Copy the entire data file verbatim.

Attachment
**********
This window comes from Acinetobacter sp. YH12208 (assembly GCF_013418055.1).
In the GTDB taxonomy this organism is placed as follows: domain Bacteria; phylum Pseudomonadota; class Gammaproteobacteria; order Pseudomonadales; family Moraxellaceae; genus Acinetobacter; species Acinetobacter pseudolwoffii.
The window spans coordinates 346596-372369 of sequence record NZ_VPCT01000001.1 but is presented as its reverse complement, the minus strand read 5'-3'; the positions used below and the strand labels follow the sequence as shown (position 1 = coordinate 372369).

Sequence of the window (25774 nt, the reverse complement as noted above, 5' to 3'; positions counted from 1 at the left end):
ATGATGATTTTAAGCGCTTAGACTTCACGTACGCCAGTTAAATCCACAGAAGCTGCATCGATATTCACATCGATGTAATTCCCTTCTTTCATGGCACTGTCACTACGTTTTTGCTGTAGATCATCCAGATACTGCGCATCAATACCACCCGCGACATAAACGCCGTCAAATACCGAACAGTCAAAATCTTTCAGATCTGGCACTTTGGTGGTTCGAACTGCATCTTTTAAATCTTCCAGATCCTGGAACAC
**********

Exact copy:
This window comes from Acinetobacter sp. YH12208 (assembly GCF_013418055.1).
In the GTDB taxonomy this organism is placed as follows: domain Bacteria; phylum Pseudomonadota; class Gammaproteobacteria; order Pseudomonadales; family Moraxellaceae; genus Acinetobacter; species Acinetobacter pseudolwoffii.
The window spans coordinates 346596-372369 of sequence record NZ_VPCT01000001.1 but is presented as its reverse complement, the minus strand read 5'-3'; the positions used below and the strand labels follow the sequence as shown (position 1 = coordinate 372369).

Sequence of the window (25774 nt, the reverse complement as noted above, 5' to 3'; positions counted from 1 at the left end):
ATGATGATTTTAAGCGCTTAGACTTCACGTACGCCAGTTAAATCCACAGAAGCTGCATCGATATTCACATCGATGTAATTCCCTTCTTTCATGGCACTGTCACTACGTTTTTGCTGTAGATCATCCAGATACTGCGCATCAATACCACCCGCGACATAAACGCCGTCAAATACCGAACAGTCAAAATCTTTCAGATCTGGCACTTTGGTGGTTCGAACTGCATCTTTTAAATCTTCCAGATCCTGGAACAC